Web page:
Rob: So I can’t really talk a whole lot about deployments but what I can tell you is the air force, our air force is the greatest expeditionary air force in the world and what that means when we say expeditionary is that you can pick up a unit, pick up a squadron and take them anywhere in the world in a relatively short amount of time and as soon as you get on the ground, you are ready to go to war. It is amazing and the fact that our air force has that capability to just pick up and move, I mean it’s a very large operation when you think about it. Even if you’re only to take like a couple of fighters and you’re going to go take them somewhere, anywhere in the world, you’re going to have to take a cat of hundreds. You’ve got your maintainers obviously and within the maintenance section, you need to make sure you got the jet engine mechanics. You need to make sure you got the structures guys, the metals guys, the crew chiefs and all those guys who are going to require supervision. So you got all those guys. In addition to that, you have all the life support folks that do the air crew flight equipment like the G-suit, the parachute, harness, the helmets. It is a huge undertaking to take a group that large and with that much equipment and just park them somewhere around the world. The fact that we’ve got this down almost to a science is really very impressive and pretty amazing when you think about it.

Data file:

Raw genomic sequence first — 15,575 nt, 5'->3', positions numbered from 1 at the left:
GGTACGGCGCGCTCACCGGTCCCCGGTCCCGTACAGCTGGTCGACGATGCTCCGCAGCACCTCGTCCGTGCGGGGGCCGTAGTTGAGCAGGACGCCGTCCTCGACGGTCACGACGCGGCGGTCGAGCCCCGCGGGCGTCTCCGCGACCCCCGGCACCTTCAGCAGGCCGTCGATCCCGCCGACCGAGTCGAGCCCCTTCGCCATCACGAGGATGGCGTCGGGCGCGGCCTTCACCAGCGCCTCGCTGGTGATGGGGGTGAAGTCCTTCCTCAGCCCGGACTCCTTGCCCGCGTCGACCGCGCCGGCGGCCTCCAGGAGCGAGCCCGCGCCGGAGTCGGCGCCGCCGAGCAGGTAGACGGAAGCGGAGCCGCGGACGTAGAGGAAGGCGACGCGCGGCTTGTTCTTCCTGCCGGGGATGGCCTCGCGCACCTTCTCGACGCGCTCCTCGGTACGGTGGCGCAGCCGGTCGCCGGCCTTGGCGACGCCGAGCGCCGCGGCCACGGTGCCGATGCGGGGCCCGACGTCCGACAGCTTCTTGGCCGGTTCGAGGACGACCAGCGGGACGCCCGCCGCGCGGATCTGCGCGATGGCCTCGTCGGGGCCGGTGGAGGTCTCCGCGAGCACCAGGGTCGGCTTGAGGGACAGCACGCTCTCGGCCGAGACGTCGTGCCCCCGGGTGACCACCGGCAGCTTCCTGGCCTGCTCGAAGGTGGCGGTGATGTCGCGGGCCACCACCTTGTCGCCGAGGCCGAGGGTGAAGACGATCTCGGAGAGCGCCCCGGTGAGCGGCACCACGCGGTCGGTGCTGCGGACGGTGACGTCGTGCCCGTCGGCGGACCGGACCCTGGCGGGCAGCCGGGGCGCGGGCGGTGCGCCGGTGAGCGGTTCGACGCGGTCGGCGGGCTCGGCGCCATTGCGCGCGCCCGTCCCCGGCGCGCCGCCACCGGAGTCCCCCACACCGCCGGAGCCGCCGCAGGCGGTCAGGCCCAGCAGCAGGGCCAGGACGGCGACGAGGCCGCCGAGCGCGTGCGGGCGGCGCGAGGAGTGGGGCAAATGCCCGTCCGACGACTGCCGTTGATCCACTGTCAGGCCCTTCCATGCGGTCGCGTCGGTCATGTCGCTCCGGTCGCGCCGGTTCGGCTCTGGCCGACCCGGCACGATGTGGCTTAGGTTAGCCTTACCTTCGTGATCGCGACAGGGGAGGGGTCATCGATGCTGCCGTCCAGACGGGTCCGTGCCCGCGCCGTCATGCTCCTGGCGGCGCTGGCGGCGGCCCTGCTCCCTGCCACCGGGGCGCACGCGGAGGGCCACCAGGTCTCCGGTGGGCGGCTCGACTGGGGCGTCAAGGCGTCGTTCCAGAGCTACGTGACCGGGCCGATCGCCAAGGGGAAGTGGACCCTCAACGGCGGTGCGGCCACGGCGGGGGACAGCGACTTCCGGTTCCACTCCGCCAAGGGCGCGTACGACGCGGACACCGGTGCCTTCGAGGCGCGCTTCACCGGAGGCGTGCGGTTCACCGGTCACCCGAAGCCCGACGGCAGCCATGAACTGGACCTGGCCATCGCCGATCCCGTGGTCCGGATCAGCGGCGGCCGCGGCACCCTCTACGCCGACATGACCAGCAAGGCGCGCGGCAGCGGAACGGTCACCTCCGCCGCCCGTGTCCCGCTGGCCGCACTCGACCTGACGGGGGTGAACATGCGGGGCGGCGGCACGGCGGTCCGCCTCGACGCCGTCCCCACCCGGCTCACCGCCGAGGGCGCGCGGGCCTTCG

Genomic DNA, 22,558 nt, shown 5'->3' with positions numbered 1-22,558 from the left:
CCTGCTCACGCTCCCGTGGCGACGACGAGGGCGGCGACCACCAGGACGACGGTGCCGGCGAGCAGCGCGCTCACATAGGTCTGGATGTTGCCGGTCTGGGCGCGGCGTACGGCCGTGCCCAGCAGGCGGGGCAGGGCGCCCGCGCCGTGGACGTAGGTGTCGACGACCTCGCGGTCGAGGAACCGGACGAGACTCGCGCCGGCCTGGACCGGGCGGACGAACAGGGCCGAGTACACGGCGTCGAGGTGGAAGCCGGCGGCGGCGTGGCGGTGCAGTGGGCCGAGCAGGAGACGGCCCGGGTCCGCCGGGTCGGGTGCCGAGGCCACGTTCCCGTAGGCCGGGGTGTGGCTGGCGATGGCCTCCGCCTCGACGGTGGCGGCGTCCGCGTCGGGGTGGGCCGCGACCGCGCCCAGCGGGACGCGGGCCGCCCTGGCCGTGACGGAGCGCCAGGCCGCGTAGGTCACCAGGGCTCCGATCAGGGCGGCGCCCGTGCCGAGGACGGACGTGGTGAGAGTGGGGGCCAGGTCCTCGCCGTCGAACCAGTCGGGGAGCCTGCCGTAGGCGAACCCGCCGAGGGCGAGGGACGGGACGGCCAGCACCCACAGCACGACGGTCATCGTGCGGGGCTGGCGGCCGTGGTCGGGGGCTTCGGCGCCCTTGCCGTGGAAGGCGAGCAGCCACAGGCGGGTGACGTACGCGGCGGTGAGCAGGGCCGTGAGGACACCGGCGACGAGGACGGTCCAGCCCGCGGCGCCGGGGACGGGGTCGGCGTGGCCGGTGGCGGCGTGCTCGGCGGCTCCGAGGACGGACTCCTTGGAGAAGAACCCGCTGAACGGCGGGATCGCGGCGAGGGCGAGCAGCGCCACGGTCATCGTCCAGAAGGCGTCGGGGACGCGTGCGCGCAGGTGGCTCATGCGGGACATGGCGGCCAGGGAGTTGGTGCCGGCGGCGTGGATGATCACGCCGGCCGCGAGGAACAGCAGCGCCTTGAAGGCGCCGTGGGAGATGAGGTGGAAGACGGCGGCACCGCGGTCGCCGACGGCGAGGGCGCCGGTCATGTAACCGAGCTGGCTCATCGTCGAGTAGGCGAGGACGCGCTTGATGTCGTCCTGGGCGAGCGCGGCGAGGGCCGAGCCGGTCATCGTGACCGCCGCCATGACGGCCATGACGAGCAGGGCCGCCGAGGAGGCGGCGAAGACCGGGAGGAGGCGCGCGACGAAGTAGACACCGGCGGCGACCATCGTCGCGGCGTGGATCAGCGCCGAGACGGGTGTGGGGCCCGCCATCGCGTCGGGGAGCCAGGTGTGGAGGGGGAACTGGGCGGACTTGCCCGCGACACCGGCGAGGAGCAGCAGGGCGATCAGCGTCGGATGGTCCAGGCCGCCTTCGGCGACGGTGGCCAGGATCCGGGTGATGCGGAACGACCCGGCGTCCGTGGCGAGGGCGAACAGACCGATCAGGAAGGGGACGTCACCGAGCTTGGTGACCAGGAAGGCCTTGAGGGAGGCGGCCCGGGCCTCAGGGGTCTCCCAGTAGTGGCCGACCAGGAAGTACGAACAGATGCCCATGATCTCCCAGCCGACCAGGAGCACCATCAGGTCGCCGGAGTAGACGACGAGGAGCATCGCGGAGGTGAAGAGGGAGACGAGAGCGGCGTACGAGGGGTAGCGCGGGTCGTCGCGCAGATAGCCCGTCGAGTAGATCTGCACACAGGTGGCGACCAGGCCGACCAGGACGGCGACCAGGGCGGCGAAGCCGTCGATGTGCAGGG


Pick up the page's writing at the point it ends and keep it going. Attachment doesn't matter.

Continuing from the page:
Chris: Yea. The military is a very organized that if there’s anything you can say about them, it’s that. Cool. I know you can’t talk about the specifics or sometimes even the wares but that was interesting.
Rob: Yeah. I tell you what. I sure wish I could.
Chris: Someday, you can tell your grandchildren or something like that.
Rob: Yeah, there you go.
Chris: Alright, so I want to get into military training a little bit and kind of pick your brain on what it was like and also for those who are younger or deciding to go into flying and they have kind of this decision point what direction they should go and some considerations to take into account in making that decision. So we talk a lot about civilian training on this show. We really haven’t talked a lot about military training just because we haven’t had anyone on this show that is of your caliber, a fighter pilot. So I’d like to get into that a little bit. Now, we got into your backstory. So you kind of decided that you were just going to go into the military and it kind of made sense with the background with your grandfathers and stuff like that and kind of your connection to patriotism. For others, how do you compare between the civilian and the military side? What would you say the decision process is there for someone that’s looking to get into, rather comparing the two and deciding which one they want to get into?